Kentucky Fried Chicken

LORELAI: I had the weirdest dream last night. We were in our house, but it wasn’t our house, it was a Kentucky Fried Chicken.
RORY: I’m hooked.
LORELAI: I had to get dressed, but my clothes were in the back. And the guy manning the giant oil vat would not let me though.
RORY: Oh my God! That’s so weird. When you said oil vat, that just reminded me, I had this dream last night we were swimming in a pool, only it wasn’t water, it was like oil or honey or something.

Kentucky Fried Chicken (since 1991 branded as KFC) is a fast food restaurant chain specialising in fried chicken with a secret recipe of eleven herbs and spices. It is the world’s second-largest restaurant chain after McDonald’s. It was founded by Colonel Harland Sanders in 1930, who sold his chicken from a roadside restaurant in the Great Depression, with the first franchise opening in 1952.

There are several KFC outlets in Hartford, and two in Wallingford, near where Stars Hollow seems to be located.

Dreams often link food and sex, so I wonder if Lorelai’s dream of a fast food outlet is trying to tell her that she is moving too fast with Max, and perhaps that the relationship is cheap and unsatisfying because it’s mostly based on sexual attraction?

The fact that Lorelai doesn’t seem to have any clothes on in the dream seems telling, and also that a man is stopping her from putting her clothes on (in the back of the store!) could signify that on some level she feels that the passion she has with Max is stopping her from finding a relationship that is deeper and more meaningful (with Luke).

The name of the man who is stopping Lorelai from getting her clothes turns out to be someone she once knew named Jim Dunning, which sounds rather like, “I’m done in”. In a way, her relationship with Max has already come as far as it can.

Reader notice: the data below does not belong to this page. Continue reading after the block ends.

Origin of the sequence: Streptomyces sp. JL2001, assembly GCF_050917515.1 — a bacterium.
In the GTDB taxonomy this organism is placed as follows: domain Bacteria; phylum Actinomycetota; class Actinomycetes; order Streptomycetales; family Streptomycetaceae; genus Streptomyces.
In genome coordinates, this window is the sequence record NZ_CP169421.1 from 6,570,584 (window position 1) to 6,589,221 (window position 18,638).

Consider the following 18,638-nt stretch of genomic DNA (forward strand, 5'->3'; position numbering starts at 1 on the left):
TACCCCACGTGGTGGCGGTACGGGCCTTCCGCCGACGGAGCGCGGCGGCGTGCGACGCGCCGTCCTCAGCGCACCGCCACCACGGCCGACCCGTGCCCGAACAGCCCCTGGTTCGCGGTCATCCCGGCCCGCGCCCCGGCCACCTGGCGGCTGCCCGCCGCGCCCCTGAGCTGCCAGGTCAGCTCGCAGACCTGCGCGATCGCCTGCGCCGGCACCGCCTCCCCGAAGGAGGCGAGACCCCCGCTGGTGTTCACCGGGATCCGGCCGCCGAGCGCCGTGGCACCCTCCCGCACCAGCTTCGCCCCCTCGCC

Both Lorelai and Rory dreamed of oil on the same night (Lorelai’s featured a man in charge of a vat of cooking oil, while Rory went swimming in what seemed to be oil, or perhaps honey). Both of them seem to want things to go smoothly in their lives: Lorelai dreaming of cooking oil may mean she wants a transformation in her life, while Rory is obviously exploring her emotions.

“Thank you for last night”

MAX: And thank you for last night.
LORELAI: It was a good night, wasn’t it?
MAX: Several novels will be written about it.
LORELAI: I say we do it again, and next time, I’ll be the gypsy queen.

It must be the morning after Max and Lorelai’s first date since they reunited, so it’s Sunday 22 April. Their entire conversation shows that if nothing else, the sexual side of their relationship works great.

A nice side effect is that Sookie sees Lorelai look happy, so immediately decides that she must be as well, just as she thought she must have ennui from being around Michel.

Lorelai and Rory

Lorelai comes into Rory’s bedroom at her grandparents, and they make up their fight, with Rory emotionally apologising for her behaviour the day before. Lorelai lets her know that she has spoken to Dean, and knows about the “I love you” that didn’t get returned.

Rory confirms Dean’s story, but for some reason doesn’t tell her mother that Dean sulked and got angry with her rather than being kind and understanding, or that he seemed to partly blame Lorelai for the problems in their relationship.

This may be because she is hoping to get back with Dean, and doesn’t want her mother to know about it, or because she genuinely doesn’t realise how badly Dean behaved, and completely blames herself for what happened.